The last part of the book, based on Fugelsang’s own work around the world, is a detailed look at how workers in education, nutrition and health care can improve communication with the people. With a series of photographs, for instance, he shows how people from different backgrounds, looking at the same picture, will see very different things. He indicates which types of visual aids are useful and which types may achieve results opposite to those intended. It is a valuable and practical extension of his arguments.

In striving to correct the usual bias, Fugelsang can appear to be less rigorous in questioning Third World customs than Western ones. But certainly, we in the well-fed West might do well to withhold judgement until we have first made the effort to understand the complex social arrangements of groups maintaining a delicate hold on survival.

Anne Buchanan

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Job blackmail

Fear at Work Job Blackmail, Labour and the Environment
by Richard Kazis and Richard Grossman
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Pilgrim Press (pbk) $10.95 (incl. p&p.)
Bulk rates available.
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‘Between six and eight million Americans are injured on the job each year, including 2.5 million disabled and 14.000 killed another 100,000 die each year because of job-related diseases.’ Meanwhile, between 1,200 to 2,000 chemical waste sites in the US pose dangerous risks to human health and the environment, while another ‘1.2 billion pounds of pesticides are annually dumped onto American farms and forests jeopardizing some 5 million farmworkers’.

These are just a few of the devastating figures revealing how corporations in America have successfully managed to resist worker health and safety and environmental protection regulations. Worse, workers and environmentalists have been left with the unsavoury option of having, as their choice, either jobs or their health and a clean environment. This ‘choice’ amounts to a type of ‘job blackmail’ which authors Richard Kazis and Richard Grossman outline in their new book. Fear at Work.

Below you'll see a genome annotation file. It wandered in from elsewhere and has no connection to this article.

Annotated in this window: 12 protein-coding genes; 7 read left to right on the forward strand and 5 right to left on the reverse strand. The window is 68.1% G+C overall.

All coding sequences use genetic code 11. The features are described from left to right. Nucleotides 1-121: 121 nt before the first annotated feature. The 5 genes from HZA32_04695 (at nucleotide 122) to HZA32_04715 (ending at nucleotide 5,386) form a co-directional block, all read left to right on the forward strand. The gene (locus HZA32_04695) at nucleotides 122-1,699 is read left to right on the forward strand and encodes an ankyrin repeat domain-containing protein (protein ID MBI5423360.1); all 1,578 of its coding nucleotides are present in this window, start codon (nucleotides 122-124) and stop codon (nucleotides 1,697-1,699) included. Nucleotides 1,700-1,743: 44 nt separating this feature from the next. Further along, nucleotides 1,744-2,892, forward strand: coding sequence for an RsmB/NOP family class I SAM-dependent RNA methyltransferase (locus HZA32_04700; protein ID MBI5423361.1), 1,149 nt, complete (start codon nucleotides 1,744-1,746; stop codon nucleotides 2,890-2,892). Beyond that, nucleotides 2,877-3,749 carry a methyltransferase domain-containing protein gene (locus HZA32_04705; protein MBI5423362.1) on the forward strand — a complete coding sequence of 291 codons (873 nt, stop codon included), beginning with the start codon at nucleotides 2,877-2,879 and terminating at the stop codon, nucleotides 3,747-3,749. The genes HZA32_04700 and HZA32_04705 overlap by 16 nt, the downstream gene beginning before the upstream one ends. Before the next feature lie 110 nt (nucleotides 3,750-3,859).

The book exposes not only the power of job blackmail but also the underlying self-interest and greed of big business and private enterprise in the United States. In a tightly argued format the authors catalogue case after convincing case of anti-environmental, anti-union and anti-safety actions on the part of US corporations. When workers complain of poor work conditions, or when environmentalists try to prevent pollution, companies react by threatening job losses or plant closures. This kind of economic threat proves to be the most efficient method of whipping workers (and public opinion) in line’.

Fear at Work places the problem of job blackmail in the broader context of ‘corporate power versus a democratic participation in economic and environmental planning'... At the moment, company profits are placed much higher on the priority list than the right of individuals to work in safe and healthy conditions (if they are given the right to work at all) or for all of society to live in a clean and decent environment. Kazis and Grossman produce impressive facts to show that the needs of workers, communities and industries need not be mutually exclusive. They debunk the corporate accusations that regulatory standards are outrageously costly, anti-productive and the major cause of current inflation and unemployment.

The book is more depressing than it is optimistic, especially where it describes the painful history of the US union movement. And it offers the information needed to clarify long neglected individual and worker rights, and encourages us to organise in the difficult fight to protect them.

Elena Creef


The Second Sex
being the book that showed women
there's no refuge in dependence

If you plan to get through life on piggyback, you’d better not offend the piggy. That’s the message mothers have given their daughters since time immemorial — learn how to keep your man sweet and he’ll give you what you need. If you don’t, he won’t, and the life of a spinster is pitiable and perilous.